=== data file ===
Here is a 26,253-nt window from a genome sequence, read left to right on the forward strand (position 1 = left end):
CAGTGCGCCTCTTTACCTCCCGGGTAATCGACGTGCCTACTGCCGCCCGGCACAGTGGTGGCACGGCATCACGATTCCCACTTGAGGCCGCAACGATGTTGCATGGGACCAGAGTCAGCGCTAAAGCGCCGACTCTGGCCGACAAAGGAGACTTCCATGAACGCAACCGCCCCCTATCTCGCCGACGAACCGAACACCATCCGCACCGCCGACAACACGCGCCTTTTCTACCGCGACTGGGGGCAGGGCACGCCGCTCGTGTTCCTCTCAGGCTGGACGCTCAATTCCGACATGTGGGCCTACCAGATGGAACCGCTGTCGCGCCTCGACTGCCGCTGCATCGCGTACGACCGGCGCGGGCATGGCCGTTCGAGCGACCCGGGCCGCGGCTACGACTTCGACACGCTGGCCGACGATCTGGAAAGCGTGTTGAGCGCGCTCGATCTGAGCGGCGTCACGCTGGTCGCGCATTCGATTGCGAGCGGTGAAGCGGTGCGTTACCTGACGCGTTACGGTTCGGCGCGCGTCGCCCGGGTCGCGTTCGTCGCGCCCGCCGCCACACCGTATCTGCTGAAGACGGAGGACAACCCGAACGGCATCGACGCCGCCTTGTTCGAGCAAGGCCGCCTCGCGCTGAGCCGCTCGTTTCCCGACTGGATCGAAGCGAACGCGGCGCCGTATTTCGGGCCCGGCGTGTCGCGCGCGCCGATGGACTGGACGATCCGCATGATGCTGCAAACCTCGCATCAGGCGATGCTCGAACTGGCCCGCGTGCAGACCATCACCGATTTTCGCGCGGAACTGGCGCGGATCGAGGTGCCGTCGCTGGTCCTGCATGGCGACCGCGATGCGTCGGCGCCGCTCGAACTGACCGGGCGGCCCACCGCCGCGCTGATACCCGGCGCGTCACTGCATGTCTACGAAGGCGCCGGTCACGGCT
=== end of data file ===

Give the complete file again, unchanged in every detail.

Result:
Here is a 26,253-nt window from a genome sequence, read left to right on the forward strand (position 1 = left end):
CAGTGCGCCTCTTTACCTCCCGGGTAATCGACGTGCCTACTGCCGCCCGGCACAGTGGTGGCACGGCATCACGATTCCCACTTGAGGCCGCAACGATGTTGCATGGGACCAGAGTCAGCGCTAAAGCGCCGACTCTGGCCGACAAAGGAGACTTCCATGAACGCAACCGCCCCCTATCTCGCCGACGAACCGAACACCATCCGCACCGCCGACAACACGCGCCTTTTCTACCGCGACTGGGGGCAGGGCACGCCGCTCGTGTTCCTCTCAGGCTGGACGCTCAATTCCGACATGTGGGCCTACCAGATGGAACCGCTGTCGCGCCTCGACTGCCGCTGCATCGCGTACGACCGGCGCGGGCATGGCCGTTCGAGCGACCCGGGCCGCGGCTACGACTTCGACACGCTGGCCGACGATCTGGAAAGCGTGTTGAGCGCGCTCGATCTGAGCGGCGTCACGCTGGTCGCGCATTCGATTGCGAGCGGTGAAGCGGTGCGTTACCTGACGCGTTACGGTTCGGCGCGCGTCGCCCGGGTCGCGTTCGTCGCGCCCGCCGCCACACCGTATCTGCTGAAGACGGAGGACAACCCGAACGGCATCGACGCCGCCTTGTTCGAGCAAGGCCGCCTCGCGCTGAGCCGCTCGTTTCCCGACTGGATCGAAGCGAACGCGGCGCCGTATTTCGGGCCCGGCGTGTCGCGCGCGCCGATGGACTGGACGATCCGCATGATGCTGCAAACCTCGCATCAGGCGATGCTCGAACTGGCCCGCGTGCAGACCATCACCGATTTTCGCGCGGAACTGGCGCGGATCGAGGTGCCGTCGCTGGTCCTGCATGGCGACCGCGATGCGTCGGCGCCGCTCGAACTGACCGGGCGGCCCACCGCCGCGCTGATACCCGGCGCGTCACTGCATGTCTACGAAGGCGCCGGTCACGGCT